I'm only home for two weeks and I'm sure the days will race by all too quickly. Last year, I couldn't afford the plane ticket across the ocean and while travelling around south-east Asia was fun, it didn't really feel like Christmas. Without the family, food and usual (habitual?) disappointing lack of snow, it just wasn't "Christmas" in some ways.
Throwback: The sun's rays hitting the peak on Mount Kinabalu, Christmas morning 2015
Throwback: My friend Jade and I bundled at the top of Mount Kinabalu. My hat? A t-shirt.
So, family, friends, I miss you and I am so excited to see as many of you as I can soon!

Love and Hugs.

Wednesday, November 30, 2016

Sunrise in Jeju

If you want to watch the sunrise, the best thing to do is to first wake up to see the sunrise. ㅎㅎ.

The best thing to do on Jeju, is to hope (or plan) for good weather, camp out near Sunrise Peak (성산일출봉; Seong-San Il-Chul Bong), and then climb up early in the morning along with a bunch of other Korean (and maybe some Chinese) tourists. Pack your snacks, drinks and most definitely your camera and selfie-stick and you are good to go.
A common angle (or similar to) of Sunrise Peak featured on many postcards
Sunrise peak is one of the selling views of Jeju island. In a package of postcards, you might get 3-4 different angles and seasonal shots of the "Tuff Cone." Most tour companies bus their customers out to the east side of the island and wait the 30 mins to an hour while their tourists explore. At different times during the day, you can also see a demonstration by Haenyeo, Jeju's traditional female divers. (I don't know how these differ seasonally).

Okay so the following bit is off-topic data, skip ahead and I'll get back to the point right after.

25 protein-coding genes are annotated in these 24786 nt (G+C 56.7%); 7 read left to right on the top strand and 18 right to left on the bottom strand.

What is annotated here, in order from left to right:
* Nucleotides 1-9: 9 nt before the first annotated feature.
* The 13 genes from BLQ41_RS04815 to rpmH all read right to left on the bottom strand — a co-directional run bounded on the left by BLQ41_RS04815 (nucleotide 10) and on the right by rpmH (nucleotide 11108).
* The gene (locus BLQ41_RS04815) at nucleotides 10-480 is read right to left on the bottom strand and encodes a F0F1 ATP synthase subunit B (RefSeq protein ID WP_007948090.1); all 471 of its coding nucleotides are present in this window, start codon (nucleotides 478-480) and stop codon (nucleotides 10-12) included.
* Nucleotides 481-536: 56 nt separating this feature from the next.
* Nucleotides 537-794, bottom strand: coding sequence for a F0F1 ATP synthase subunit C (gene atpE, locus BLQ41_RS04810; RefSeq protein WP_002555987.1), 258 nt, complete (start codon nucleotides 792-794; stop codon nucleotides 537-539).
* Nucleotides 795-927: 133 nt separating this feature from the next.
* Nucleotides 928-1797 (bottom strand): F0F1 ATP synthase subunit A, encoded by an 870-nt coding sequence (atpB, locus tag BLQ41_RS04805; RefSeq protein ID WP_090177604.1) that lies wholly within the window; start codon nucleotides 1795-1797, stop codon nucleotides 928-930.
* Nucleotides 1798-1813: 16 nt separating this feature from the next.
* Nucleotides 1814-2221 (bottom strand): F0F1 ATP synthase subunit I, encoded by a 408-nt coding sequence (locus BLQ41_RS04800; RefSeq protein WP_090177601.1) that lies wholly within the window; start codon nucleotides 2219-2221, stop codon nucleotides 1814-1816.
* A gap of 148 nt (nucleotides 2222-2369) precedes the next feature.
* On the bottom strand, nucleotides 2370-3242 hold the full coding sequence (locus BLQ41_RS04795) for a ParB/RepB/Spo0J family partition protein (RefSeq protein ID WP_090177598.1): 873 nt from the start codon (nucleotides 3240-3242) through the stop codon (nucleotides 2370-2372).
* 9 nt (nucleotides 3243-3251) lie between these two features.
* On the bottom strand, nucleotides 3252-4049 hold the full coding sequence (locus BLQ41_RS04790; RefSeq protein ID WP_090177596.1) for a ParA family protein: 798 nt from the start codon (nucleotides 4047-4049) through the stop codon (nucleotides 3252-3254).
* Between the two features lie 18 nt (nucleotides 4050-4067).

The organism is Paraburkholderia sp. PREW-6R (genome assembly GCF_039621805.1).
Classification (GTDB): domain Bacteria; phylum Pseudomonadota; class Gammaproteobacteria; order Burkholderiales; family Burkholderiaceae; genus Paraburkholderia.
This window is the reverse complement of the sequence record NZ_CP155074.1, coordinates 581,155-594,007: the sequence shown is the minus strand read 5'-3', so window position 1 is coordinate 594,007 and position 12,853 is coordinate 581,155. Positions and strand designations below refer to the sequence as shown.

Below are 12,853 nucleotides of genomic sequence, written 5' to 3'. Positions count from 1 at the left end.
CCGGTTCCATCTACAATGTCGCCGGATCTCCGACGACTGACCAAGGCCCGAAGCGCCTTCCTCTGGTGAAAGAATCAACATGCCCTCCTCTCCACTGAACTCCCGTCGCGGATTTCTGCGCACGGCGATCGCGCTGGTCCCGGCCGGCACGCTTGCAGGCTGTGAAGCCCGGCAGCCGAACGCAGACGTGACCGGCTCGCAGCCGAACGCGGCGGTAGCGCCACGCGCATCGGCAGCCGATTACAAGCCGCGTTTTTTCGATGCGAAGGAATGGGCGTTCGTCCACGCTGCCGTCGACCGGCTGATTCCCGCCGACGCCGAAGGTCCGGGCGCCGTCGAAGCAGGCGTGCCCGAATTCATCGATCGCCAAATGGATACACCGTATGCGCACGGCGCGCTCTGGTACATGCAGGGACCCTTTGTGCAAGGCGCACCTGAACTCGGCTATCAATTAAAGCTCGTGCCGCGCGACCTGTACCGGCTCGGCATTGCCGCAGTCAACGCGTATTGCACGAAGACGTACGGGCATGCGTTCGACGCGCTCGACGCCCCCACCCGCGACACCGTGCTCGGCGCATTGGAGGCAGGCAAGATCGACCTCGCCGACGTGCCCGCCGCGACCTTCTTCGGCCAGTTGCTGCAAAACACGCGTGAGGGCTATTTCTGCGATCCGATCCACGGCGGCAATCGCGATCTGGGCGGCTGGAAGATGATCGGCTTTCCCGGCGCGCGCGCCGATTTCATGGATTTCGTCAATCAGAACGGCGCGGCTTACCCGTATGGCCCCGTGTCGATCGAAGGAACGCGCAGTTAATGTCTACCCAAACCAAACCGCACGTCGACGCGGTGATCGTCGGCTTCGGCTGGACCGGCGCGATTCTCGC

This past week, luck (and the weather) were on our side. One of my friends and I wanted to see the sunrise last April (click for blog post), but a cloudy night made for an anti-climatic morning. This time, it was different. At this time of year, the sunrise was also a lot later meaning we were able to sleep longer.
Heading toward the peak, the sun's rays already warm the horizon.
As we headed toward the peak in the early morning hours, we could already tell that it was going to be a good day. The sun's rays painted the horizon's edge in deep orange and yellow hues. The wisps of clouds creeping from the east edged into frame like actors setting the stage. The show was preparing to start!